Oil falls over 4% as virus cases mount and U.S. debate loomsOil falls over 4% as virus cases mount and U.S. debate looms
Dust blows around a crude oil pump jack and flare burning excess gas at a drill pad in the Permian Basin in Loving County

By Scott DiSavino

NEW YORK (Reuters) – Oil prices fell over 4% to their lowest in two weeks on Tuesday on worries about the outlook for fuel demand as Europe and the United States grappled with a surge in new coronavirus infections.

Investors in commodities and stocks also remained cautious ahead of the first U.S. presidential debate between Democrat Joe Biden and Republican Donald Trump later on Tuesday.

On its second to last day as the front-month, Brent futures for November delivery fell $1.81, or 4.3%, to $40.62 a barrel by 12:03 p.m. EDT (1603 GMT), while the more active Brent contract for December fell 4.4% to $40.92.

U.S. West Texas Intermediate (WTI) crude fell $1.99, or 4.9%, to $38.61 per barrel.

More than a million people worldwide have died from COVID-19, according to a Reuters tally, a bleak milestone in a pandemic that has devastated the global economy and demand for fuel.

“The evolving Covid landscape is a massive downside risk for crude prices,” said Craig Erlam, senior analyst at OANDA.

The heads of the world’s largest trading houses predicted tepid oil demand recovery and flat prices in the coming months and possibly even years.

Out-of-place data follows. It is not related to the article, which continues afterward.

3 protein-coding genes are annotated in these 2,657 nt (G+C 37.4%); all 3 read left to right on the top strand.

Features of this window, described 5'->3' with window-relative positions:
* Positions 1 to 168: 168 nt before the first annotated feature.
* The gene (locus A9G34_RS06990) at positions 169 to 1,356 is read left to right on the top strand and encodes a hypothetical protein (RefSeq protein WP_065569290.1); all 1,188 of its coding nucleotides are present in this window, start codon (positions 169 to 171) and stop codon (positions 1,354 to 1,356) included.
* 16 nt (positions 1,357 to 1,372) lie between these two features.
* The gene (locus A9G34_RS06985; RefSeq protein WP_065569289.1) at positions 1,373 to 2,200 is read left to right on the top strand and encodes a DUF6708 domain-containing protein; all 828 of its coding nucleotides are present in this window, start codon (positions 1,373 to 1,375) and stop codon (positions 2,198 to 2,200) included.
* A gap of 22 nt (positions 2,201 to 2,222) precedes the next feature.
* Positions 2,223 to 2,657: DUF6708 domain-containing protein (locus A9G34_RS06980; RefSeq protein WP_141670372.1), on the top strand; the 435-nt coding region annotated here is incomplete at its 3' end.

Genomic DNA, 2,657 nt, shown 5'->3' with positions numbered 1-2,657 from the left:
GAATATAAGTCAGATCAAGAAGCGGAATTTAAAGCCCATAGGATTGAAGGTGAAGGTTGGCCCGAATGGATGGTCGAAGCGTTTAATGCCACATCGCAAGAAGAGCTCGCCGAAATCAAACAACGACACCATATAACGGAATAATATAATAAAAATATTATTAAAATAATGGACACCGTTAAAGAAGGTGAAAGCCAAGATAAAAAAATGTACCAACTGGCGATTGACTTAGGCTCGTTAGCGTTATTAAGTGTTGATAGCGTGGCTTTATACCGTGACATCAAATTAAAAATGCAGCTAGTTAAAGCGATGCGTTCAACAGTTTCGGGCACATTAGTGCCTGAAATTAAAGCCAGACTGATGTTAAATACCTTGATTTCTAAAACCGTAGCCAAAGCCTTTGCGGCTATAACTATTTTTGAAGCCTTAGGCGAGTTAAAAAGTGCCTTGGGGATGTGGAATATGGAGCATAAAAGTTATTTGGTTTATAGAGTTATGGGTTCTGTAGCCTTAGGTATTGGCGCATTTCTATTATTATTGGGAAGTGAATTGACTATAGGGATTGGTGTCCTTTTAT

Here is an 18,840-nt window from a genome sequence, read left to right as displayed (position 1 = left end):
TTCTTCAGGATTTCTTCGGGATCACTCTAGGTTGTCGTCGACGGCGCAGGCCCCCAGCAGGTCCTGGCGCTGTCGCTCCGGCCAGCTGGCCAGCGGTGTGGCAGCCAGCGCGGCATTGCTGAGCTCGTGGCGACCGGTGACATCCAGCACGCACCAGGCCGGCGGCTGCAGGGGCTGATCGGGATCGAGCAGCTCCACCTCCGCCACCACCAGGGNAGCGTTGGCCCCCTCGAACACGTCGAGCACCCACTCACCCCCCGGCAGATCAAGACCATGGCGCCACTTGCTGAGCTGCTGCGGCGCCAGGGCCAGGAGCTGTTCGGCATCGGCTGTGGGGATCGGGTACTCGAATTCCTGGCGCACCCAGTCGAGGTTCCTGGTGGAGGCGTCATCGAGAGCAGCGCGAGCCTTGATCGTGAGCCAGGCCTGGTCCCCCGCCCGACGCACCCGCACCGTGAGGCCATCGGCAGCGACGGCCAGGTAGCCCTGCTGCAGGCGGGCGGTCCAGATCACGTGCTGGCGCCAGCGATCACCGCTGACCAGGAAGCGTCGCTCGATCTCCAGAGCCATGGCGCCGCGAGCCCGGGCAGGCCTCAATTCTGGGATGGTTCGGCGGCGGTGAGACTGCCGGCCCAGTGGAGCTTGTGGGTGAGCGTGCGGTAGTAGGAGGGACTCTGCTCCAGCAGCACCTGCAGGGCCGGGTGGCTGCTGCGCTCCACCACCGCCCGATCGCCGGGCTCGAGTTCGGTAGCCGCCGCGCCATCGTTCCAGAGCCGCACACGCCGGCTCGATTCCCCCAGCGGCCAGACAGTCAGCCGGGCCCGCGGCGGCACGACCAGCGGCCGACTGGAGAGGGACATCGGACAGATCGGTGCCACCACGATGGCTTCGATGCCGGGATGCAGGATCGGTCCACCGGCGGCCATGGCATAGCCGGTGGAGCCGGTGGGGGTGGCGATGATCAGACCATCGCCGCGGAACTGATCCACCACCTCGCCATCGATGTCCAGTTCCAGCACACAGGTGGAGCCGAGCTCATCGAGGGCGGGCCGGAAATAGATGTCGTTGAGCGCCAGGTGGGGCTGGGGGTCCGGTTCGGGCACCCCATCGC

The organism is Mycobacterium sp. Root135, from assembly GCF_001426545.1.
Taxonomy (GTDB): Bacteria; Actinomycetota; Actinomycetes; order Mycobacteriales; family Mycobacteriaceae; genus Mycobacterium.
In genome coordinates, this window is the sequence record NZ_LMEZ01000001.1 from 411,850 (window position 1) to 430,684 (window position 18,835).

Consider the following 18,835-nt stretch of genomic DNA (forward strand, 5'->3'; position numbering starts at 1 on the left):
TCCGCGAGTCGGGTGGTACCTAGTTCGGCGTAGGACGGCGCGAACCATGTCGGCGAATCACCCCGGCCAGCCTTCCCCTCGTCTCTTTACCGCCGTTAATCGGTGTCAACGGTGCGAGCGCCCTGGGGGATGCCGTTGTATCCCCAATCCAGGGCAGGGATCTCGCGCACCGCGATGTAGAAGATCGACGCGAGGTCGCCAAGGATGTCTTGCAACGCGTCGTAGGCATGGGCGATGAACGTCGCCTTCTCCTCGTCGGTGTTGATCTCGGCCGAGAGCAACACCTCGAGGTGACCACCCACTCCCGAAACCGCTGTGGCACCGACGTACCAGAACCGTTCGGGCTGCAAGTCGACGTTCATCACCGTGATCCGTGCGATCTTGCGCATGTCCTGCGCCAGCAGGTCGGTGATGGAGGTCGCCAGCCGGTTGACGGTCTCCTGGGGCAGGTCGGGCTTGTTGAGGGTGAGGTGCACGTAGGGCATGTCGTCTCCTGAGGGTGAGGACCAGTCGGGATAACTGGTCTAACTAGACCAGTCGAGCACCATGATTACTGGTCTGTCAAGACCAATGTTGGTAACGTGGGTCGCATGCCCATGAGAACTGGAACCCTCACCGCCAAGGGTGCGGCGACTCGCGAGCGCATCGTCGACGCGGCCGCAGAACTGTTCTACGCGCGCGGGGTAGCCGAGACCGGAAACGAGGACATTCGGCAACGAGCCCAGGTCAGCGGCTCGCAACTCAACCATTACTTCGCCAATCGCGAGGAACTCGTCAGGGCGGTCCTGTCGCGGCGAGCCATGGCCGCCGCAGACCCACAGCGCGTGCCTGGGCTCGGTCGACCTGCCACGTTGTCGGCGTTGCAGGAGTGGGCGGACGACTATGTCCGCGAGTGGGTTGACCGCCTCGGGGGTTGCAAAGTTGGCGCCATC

Clashes between Armenia and Azerbaijan over the Nagorno-Karabakh region have also kept markets on edge. If the conflict escalates, it could affect oil and gas exports from Azerbaijan.

And in a clear sign of weak demand in Japan, the world’s fourth-biggest crude buyer, official data showed the country’s August oil imports fell more than 25% from a year earlier.

In the United States, traders said there was some hope a new economic stimulus program could provide price support after U.S. Treasury Secretary Steve Mnuchin and House Speaker Nancy Pelosi spoke in an effort to reach a compromise on coronavirus relief legislation. Pelosi’s office said the two plan further talks on Wednesday.

Investors were also looking for signs of growth in U.S. oil demand from American Petroleum Institute (API) data on Tuesday and from the Energy Information Administration (EIA) on Wednesday.

Analysts in a Reuters poll forecast U.S. crude stockpiles increased 1.4 million barrels last week.

(Additional reporting by Bozorgmehr Sharafedin in London, Sonali Paul in Melbourne and Koustav Samanta in Singapore; Editing by Susan Fenton, David Goodman and David Gregorio)